Researchers find bio-inspired high-tech surfaces on hulls could greatly reduce drag and CO2 emissions of ships; up to 1% of global CO2
If ship hulls were coated with special bo-inspired high-tech air trapping materials, up to 1% of global CO2 emissions could be avoided according to a new study by researchers from the University of Bonn together with colleagues from St. Augustin and Rostock. According to the study, ships could save up to 20% of fuel as a result of reduced drag. If antifouling effects are also considered—such as the reduced growth of organisms on the hull—the reduction can even be doubled. The open-access study appears in the journal Philosophical Transactions A.
Ships are among the worst fuel guzzlers in the world. Together, they burn an estimated 250 million tonnes per year and emit around one billion tonnes of carbon dioxide into the air—about the same amount as the whole of Germany emits over the same period. The main reason for this is the high degree of drag between hull and water, which constantly slows the ship down. Depending on the type of ship, drag accounts for up to 90% of energy consumption. This also makes it a huge economic factor: After all, fuel consumption is responsible for half of transport costs.
Drag can be significantly reduced using technical tricks. For example, “microbubbles technology” actively pumps air bubbles under the hull. The ship then travels over a bubble carpet, which reduces drag. However, the production of the bubbles consumes so much energy that the total savings effect is very small.
Novel high-tech coatings may offer a solution. They are able to hold air for long periods of even weeks.
Around ten years ago, we were already able to demonstrate on a prototype that in principle it is possible to reduce drag by up to ten percent. Our partners at Rostock University later achieved a 30-percent reduction with another material developed by us.—co-author Dr. Matthias Mail, Nees Institute for Biodiversity of Plants at the University of Bonn
Schematic of hull drag reduction by air layers. (a) Flow profile on a conventional ship hull. The water velocity at the surface boundary layer is zero. (b) An air layer functions as slip agent, the water velocity at the interface is larger than zero, drag is reduced. Busch et al.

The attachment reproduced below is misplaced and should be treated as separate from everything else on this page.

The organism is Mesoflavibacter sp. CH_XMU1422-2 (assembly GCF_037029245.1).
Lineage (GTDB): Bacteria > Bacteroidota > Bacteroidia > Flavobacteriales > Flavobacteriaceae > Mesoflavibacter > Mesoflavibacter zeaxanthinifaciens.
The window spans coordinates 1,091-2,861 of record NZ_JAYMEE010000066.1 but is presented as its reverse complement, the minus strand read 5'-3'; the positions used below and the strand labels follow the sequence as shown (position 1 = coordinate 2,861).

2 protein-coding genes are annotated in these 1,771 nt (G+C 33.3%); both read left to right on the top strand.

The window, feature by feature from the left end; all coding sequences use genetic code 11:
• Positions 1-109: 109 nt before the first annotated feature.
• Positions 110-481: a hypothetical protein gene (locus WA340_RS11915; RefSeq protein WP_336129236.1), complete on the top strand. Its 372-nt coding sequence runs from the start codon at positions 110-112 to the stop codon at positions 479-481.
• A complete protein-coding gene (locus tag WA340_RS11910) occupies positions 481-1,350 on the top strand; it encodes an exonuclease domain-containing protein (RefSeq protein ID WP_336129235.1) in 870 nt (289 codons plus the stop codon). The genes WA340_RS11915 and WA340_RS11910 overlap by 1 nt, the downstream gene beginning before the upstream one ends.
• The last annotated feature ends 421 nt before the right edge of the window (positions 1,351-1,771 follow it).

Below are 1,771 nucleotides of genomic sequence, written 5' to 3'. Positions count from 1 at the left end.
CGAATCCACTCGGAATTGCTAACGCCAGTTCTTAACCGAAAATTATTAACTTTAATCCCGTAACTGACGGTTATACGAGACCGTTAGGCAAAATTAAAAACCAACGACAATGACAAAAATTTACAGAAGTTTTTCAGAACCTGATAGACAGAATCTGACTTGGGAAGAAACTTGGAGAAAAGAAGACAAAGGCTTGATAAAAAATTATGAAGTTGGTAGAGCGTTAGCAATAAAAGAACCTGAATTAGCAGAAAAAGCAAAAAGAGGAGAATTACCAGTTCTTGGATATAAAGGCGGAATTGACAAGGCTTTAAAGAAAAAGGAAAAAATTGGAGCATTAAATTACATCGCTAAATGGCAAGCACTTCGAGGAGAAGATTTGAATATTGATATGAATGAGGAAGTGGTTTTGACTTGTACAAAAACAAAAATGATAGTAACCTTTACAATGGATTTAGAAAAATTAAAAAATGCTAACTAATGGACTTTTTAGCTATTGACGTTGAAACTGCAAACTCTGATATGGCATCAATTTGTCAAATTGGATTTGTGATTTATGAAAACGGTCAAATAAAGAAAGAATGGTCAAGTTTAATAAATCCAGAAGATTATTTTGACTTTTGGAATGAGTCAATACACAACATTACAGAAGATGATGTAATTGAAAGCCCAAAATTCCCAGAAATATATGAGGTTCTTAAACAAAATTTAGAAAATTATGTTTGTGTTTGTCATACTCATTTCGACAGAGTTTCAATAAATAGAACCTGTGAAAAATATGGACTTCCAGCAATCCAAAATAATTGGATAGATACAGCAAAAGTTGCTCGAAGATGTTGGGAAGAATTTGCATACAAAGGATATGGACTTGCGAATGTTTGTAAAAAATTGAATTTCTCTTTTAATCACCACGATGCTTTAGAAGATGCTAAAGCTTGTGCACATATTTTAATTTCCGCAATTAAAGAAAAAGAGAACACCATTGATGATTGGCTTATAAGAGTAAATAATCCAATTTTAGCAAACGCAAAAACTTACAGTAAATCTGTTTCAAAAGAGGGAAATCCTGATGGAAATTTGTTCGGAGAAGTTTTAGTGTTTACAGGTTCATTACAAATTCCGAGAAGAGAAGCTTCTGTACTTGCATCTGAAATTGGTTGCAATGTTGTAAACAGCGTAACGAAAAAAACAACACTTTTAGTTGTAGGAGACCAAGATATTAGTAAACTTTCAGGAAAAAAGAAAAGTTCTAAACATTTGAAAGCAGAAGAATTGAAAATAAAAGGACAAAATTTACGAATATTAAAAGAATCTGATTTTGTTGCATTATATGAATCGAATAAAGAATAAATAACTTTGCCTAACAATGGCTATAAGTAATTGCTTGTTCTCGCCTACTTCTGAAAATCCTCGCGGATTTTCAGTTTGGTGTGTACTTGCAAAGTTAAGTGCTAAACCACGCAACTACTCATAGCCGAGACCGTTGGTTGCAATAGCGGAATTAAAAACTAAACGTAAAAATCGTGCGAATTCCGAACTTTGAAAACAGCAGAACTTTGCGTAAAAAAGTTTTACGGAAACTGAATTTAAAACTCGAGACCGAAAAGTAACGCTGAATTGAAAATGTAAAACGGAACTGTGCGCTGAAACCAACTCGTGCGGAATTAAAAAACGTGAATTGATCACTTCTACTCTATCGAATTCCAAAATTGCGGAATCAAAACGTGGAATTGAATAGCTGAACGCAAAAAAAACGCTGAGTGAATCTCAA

Since then, various working groups have taken up the principle and developed it further. The technology is not yet mature enough for practical use. Nevertheless, the authors forecast a fuel-saving potential of at least five percent in the medium term, but more likely even 20 percent.
In their paper, they calculated the economic and ecological advantages this would bring. For example, a commercial container ship on its way from Baltimore (USA) to Bremerhaven could reduce its fuel costs by up to $160,000. Worldwide, emissions of the greenhouse gas carbon dioxide would be reduced by a maximum of 130 million tonnes.
Taking into account the reduced growth of barnacles and other aquatic organisms, which causes enormous additional drag loss, this quantity even rises to almost 300 million tonnes. This corresponds to almost one percent of global CO2 emissions.
Of course, these figures are optimistic. But they show how much potential this technology has.—Matthias Mail
The high-tech layers are based on models from nature, such as the floating fern Salvinia molesta. This is extremely hydrophobic: When submerged and pulled out again, the liquid rolls off it immediately. After that, the plant is completely dry. Or to be more accurate: it was never really wet in the first place. Underwater, the fern wraps itself in an extremely thin dress of air. This prevents the plant from coming into contact with liquid—even during a many weeks-long dive. Scientists call this behavior “superhydrophobic”.
Scanning electron microscope image of a surface that is modeled on that of Salvinia. © Prof. Dr. Wilhelm Barthlott/University of Bonn
Salvinia has tiny egg-beater-like hairs on the surface of its leaves. These are water-repellent at their base, but hydrophilic at their tip. With these hair-tips, the aquatic fern firmly “pins” a water layer around itself. Its little dress of trapped air is kept in place by the water layer.
J. Busch, W. Barthlott, M. Brede, W. Terlau, M. Mail (2018) “Bionics and green technology in maritime shipping: an assessment of the effect of Salvinia air-layer hull coatings for drag and fuel reduction.” Phil. Trans. R. Soc. A 377 doi: 10.1098/rsta.2018.0263